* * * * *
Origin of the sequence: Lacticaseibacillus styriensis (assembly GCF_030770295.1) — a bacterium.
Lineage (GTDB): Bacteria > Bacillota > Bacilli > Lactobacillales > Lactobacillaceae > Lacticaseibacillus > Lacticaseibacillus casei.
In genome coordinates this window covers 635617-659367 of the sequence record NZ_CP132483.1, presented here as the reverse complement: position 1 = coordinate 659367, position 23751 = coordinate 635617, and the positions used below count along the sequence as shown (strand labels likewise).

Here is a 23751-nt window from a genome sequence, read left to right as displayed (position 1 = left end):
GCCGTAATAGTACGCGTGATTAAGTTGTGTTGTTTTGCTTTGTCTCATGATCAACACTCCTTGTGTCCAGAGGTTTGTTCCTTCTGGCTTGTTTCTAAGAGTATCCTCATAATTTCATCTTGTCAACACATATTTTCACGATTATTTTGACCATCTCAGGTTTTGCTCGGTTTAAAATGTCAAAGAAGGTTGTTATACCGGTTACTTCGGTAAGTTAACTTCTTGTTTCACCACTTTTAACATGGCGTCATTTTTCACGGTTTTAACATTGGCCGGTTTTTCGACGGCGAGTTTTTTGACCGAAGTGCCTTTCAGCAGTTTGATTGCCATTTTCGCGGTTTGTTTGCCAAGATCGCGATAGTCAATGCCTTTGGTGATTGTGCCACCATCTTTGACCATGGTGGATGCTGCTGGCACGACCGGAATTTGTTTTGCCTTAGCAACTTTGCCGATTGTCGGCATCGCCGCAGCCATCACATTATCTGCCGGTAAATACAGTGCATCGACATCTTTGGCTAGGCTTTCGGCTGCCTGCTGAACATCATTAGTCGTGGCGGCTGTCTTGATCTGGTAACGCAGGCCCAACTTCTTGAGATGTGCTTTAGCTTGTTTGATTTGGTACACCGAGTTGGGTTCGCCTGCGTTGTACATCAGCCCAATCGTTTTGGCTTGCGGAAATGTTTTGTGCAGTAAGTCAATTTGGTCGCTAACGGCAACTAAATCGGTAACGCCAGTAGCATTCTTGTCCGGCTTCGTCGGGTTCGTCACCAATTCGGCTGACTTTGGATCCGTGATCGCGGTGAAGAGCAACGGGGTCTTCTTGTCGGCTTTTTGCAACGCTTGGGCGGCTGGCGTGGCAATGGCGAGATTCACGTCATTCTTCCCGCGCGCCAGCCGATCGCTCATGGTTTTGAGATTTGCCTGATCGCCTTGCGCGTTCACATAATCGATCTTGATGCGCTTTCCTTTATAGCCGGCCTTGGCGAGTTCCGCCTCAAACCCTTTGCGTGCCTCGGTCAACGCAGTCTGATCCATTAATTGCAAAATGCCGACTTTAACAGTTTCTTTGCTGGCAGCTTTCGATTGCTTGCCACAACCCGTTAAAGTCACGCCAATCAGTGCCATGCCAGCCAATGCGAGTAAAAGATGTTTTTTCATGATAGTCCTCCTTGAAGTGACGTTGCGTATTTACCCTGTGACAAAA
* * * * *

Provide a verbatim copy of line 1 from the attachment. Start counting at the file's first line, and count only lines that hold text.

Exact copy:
Origin of the sequence: Lacticaseibacillus styriensis (assembly GCF_030770295.1) — a bacterium.